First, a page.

Michigan Credit Unions: How We Stack Up on Women in Leadership
MCUL President/CEO Patty Corkery compares Michigan credit unions to national averages.
“Women belong in all places decisions are being made.” We have all heard this pronouncement on gender equality from Justice Ruth Bader Ginsburg. In meeting with our credit unions around the state, I know the spirit of this statement lives strong in Michigan. With that foundation, I was not surprised to see that Michigan credit unions are surpassing the national average at credit unions and banks regarding women in leadership positions.
CUNA recently published a report comparing women leadership numbers in credit unions to banks around the country. Reading the comparison made me curious how we stack up in Michigan; are we better, worse or on par with the national landscape when it comes to women representation at the CEO and board level?
When you look to the S&P 500, women currently hold only 30 (6%) of the CEO positions at these large companies. Clearly, the road to equality at our largest corporations is still fraught with detours, though the financial services industry is much further along. Within our industry, specifically, credit unions are ahead of banks, and Michigan credit unions have even more women at the top position than the national average.
Nationally, women run 51% of credit unions overall compared to only 3% at banks. At credit unions under $500 million in assets, the percentage of women leaders is even higher at 55% for both Michigan credit unions and credit unions nationally. As asset size increases, female representation at the CEO level decreases for credit unions but increases for banks as shown in the chart above.
Michigan credit unions are also ahead of the country’s credit unions and banks when it comes to women leaders at large-asset-size institutions. Sixty percent of credit unions in Michigan with assets between $750 million and $1 billion are led by women. At the $1 billion to $5 billion asset size, Michigan credit unions have more than double the number of women CEOs than credit unions nationally with 35% being led by women.
Michigan State University Federal Credit Union, with assets exceeding six billion, is led by CEO April Clobes.
“As reflected in the data, our industry has been working to grow the number of women and people of color in leadership in credit unions,” said Clobes. “At MSUFCU, we have a variety of leadership programs to ensure that every person has an opportunity to be prepared to move into a leadership role. We have several women on our board and supervisory committee, and the majority of our managers and leaders are women. Creating an inclusive environment for women and people of color makes our organization stronger and more successful.”
In the boardroom, CUNA reports that a board member of a credit union is “twice as likely to be a woman relative to a board member of a bank,” with 33% of credit union board seats held by women compared to 16% at banks. Looking at the top 20 credit unions in Michigan (in asset size), our state is better than the national average, but not by much, with only 37% of the board seats held by women.
The Michigan Credit Union League (MCUL) has also helped advance the representation of women in the industry when it selected its first woman president/CEO in May of this year. Out of the 35 state credit union leagues around the country, Michigan is only one of five leagues with a woman president. Further, the MCUL Board is led by Chairperson Heather Luciani, CEO of Marshall Community Credit Union.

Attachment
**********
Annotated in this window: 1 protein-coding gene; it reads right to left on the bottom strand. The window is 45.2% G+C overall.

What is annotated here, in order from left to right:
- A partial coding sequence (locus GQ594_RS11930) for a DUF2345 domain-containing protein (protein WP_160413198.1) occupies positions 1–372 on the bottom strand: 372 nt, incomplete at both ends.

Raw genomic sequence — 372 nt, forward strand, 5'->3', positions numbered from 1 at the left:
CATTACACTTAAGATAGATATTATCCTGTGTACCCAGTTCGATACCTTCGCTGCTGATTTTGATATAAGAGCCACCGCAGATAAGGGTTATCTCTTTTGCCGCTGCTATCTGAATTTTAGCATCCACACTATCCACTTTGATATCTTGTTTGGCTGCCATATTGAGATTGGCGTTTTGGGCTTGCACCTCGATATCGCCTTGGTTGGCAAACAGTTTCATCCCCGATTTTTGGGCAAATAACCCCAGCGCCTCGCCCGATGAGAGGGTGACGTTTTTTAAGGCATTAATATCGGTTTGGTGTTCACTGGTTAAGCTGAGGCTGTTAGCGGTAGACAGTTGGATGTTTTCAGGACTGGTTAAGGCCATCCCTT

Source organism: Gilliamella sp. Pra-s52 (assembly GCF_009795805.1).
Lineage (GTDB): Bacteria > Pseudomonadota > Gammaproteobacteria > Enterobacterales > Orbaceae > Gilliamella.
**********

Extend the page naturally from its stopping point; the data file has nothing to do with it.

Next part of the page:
“Our credit unions, membership and communities benefit from the gender diversity that we bring to our board rooms and decision making,” said Luciani. “The data reflects our commitment to overall diversity and inclusion for credit union stakeholders and I am proud to be part of, and help to represent, an industry that recognizes and elevates women in leadership roles.”
While this article does not address women holding other c-suite positions, nor does it address general representation of women of color in the industry, it does show that credit unions are scoring better than banks at hiring women leaders. We also learn that Michigan’s large-asset-size institutions rate higher than the national average.
As with any data, you can choose whether you focus on the positive or negative. As an industry, we should be proud that 51% of credit unions nationally are led by women – a significant difference between credit unions and the dismal S&P 500’s only 6% women leaders.
“United Federal Credit Union values different perspectives at all levels of our organization, including the board and leadership team. With 33% of our board of directors and 43% of our senior leadership team being women, we see the positive impact that gender diversity brings and are making investments credit union wide to embed a larger focus on Diversity, Equity and Inclusion (DEI) across the organization,” said United CEO Terry O’Rourke. “Working with a DEI consultant as our partner and guide, we recently launched a Diversity Council that includes employees from several locations and all levels of our team to incorporate and embrace DEI in everything we do.”
There are several reasons to celebrate credit unions, and strong female representation and DEI initiatives are chief among them. Kudos to our Michigan credit union boards and the MCUL board for setting the standard for women leadership moving forward. While we have some progress to be made, not only on female representation but also diversity in general, we are heading in the right direction.
Patty Corkery, President/CEO of the Michigan Credit Union League
2. Catalyst, Women CEOs of the S&P 500 (April 1, 2021).
3. It should be noted that CUNA is reporting CEO data from 2019 and the Michigan data is as of March 2021. Therefore, the comparisons may have changed slightly.
4. NCUA 3-31-21 Profile data at www.ncua.orgGo to main navigation